Interdisciplinary Ph.D. Position at the Nexus of Soil Biogeochemistry, Hydroecology, and Simulation Science
We are seeking a highly motivated Ph.D. student to join our research team exploring how soil processes govern water quality as part of an interdisciplinary NSF-funded Sensors in the Soils project. This Ph.D. student will become an integral member of our interdisciplinary team as we develop (1) novel sensing technologies to measure high frequency in situ nitrate, conductivity, pH, and temperature signals and (2) simulation models to integrate and explore these signals to test hypotheses that will advance our mechanistic understanding of coupled hydrologic and biogeochemical processes in soils.
Job Description: We seek a student who is curious and excited to work at the nexus of soil biogeochemistry, hydroecology, and simulation science. This student will develop knowledge, technical skillsets, and critical thinking abilities as they conduct interdisciplinary research exploring how soil processes govern the fates and fluxes of nutrients in agricultural landscapes. The student will develop research questions, hypotheses, predictions, and methods and present and publish their findings in collaboration with a highly supportive, energetic, and motivated team. This student will have both the opportunity and responsibility to develop their research program, participate in interdisciplinary and collaborative research teams, serve as a mentor for undergraduate and master's students, and play a leadership role in implementing the broader impact activities for this project. The student will be provided a competitive stipend, benefits, and tuition waiver. Anticipated start date is December 2020 or early 2021.
Team: Our research team is lead by PI Stephanie Ewing and co-PIs Stephan Warnat, Ann Marie Reinhold, and Robert Payn. Stephanie Ewing will be the primary advisor for this student, but the student will have the opportunity to be co-advised by Ann Marie Reinhold or Robert Payn, depending on their interests, needs, and career goals. The student will join the dynamic and productive Land Resources and Environmental Sciences Department at Montana State University in Bozeman. The student will also have the opportunity to be engaged in and collaborate with the multidisciplinary, multi-institutional NSF EPSCoR CREWS project.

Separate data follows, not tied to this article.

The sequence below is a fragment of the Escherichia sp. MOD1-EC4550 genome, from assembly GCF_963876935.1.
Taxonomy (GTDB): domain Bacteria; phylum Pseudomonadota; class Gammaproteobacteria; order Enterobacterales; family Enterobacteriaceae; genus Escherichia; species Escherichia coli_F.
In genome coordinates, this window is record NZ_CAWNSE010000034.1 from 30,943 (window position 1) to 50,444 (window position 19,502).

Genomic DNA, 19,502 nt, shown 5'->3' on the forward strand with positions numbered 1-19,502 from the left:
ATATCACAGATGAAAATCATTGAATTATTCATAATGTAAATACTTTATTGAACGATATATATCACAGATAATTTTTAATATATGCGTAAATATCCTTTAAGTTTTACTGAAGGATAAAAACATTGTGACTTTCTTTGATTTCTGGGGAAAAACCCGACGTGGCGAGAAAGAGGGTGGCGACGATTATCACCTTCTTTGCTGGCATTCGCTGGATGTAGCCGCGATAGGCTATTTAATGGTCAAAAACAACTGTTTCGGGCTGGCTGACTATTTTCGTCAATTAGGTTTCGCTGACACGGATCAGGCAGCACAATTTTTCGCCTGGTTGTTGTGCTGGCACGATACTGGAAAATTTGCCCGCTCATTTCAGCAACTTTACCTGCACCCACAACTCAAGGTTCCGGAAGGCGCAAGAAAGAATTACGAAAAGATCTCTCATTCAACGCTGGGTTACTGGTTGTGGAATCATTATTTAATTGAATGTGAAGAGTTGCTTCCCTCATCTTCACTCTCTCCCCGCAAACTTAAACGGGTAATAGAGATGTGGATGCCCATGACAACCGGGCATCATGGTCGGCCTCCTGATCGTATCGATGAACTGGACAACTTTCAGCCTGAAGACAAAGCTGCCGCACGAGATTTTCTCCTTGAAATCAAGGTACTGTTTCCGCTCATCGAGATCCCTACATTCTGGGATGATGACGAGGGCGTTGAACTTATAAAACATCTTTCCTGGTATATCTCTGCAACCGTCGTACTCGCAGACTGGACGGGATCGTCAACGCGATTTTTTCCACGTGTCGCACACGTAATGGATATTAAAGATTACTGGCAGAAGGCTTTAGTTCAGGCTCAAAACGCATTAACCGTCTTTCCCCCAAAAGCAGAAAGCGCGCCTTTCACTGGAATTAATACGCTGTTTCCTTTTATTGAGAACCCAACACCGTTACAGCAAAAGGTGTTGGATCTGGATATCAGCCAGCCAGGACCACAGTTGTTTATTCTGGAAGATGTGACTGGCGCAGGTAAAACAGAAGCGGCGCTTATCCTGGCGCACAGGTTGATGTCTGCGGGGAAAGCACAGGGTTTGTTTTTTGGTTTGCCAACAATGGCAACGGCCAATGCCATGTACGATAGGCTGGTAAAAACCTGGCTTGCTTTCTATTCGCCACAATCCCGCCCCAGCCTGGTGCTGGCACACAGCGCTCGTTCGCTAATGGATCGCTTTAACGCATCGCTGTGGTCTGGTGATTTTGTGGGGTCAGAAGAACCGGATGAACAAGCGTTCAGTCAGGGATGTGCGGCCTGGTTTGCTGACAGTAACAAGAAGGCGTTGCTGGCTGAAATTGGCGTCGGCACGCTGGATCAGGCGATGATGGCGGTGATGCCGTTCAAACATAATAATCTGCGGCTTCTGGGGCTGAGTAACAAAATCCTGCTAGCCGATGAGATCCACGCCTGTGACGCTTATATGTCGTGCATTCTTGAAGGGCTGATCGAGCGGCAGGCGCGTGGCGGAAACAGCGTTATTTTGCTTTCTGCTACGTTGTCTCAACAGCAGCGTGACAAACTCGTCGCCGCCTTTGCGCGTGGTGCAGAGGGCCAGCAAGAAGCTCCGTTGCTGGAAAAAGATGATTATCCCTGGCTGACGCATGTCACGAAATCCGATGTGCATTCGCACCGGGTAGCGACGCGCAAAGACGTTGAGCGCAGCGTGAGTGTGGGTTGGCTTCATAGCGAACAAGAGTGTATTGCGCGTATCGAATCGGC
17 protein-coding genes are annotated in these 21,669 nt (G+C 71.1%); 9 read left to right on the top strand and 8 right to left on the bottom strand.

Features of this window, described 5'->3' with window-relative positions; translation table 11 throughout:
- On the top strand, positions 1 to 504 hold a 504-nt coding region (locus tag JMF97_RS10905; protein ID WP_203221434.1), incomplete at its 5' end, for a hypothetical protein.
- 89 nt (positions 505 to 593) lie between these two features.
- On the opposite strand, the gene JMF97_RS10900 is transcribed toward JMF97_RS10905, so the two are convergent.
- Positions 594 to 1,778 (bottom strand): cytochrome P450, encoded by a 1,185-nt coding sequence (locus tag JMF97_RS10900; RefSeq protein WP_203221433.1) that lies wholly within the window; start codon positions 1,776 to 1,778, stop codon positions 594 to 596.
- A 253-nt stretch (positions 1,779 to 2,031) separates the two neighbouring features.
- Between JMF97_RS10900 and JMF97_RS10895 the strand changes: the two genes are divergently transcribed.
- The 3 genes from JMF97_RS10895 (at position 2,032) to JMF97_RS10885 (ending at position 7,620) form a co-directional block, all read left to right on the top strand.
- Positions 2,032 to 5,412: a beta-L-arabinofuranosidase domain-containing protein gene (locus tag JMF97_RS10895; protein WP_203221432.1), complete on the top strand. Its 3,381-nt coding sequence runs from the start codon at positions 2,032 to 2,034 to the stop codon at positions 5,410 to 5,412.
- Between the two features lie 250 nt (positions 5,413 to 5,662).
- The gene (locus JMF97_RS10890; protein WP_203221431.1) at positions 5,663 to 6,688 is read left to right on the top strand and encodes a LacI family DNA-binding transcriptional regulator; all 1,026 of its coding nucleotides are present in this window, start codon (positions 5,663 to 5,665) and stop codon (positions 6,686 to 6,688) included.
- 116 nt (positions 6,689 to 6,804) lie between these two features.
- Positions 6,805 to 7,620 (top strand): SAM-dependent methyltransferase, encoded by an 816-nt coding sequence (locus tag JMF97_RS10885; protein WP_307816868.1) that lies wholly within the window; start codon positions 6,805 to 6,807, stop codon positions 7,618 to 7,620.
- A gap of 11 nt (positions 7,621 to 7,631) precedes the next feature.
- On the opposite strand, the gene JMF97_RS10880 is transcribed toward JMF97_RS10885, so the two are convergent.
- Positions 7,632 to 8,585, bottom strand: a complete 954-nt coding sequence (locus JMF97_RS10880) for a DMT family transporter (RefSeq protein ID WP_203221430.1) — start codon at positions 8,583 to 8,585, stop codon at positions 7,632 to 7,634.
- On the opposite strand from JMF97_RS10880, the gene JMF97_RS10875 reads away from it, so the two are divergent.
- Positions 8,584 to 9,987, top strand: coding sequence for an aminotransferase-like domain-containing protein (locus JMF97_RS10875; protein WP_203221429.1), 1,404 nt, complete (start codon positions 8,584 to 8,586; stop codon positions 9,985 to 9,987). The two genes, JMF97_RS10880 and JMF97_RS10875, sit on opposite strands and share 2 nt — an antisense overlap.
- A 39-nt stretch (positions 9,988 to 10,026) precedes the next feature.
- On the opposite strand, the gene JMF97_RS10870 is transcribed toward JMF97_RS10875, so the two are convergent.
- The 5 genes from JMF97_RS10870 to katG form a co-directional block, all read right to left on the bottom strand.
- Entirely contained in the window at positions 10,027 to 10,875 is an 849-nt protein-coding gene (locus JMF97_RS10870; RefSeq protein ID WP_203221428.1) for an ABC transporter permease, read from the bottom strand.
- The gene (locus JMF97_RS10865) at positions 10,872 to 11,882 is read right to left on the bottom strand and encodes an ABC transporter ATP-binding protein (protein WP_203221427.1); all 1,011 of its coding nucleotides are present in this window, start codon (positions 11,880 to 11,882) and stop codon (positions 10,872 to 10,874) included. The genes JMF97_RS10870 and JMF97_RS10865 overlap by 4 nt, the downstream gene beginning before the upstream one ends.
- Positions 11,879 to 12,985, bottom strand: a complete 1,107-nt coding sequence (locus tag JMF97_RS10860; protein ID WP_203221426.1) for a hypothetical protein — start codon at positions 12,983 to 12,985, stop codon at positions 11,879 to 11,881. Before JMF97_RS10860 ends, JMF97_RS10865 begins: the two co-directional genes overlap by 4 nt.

Requirements: No particular technical skillset is required, but applicants must be self-motivated, creative, collaborative, organized, and have a willingness to develop strong leadership skills. We prefer applicants having a master's level degree and research experience in a field related to biogeochemistry, reactive transport modeling, hydroecology, agronomy, geomorphology, engineering, or computer science. Applications from women and traditionally underrepresented groups in STEM fields are strongly encouraged.
Application Instructions: Email the following to Drs. Stephanie Ewing (stephanie.ewing [at] montana.edu), Ann Marie Reinhold (annmarie.reinhold [at] montana.edu), and Robert Payn (rpayn [at] montana.edu): (1) a cover letter describing your research background, interest in the project, and career goals; (2) C.V.; (3) copies of undergraduate and graduate transcripts (official or unofficial); and (4) names and contact information for three professional references. Applications received by November 23, 2020 will receive priority consideration. GRE scores can be submitted but are not required.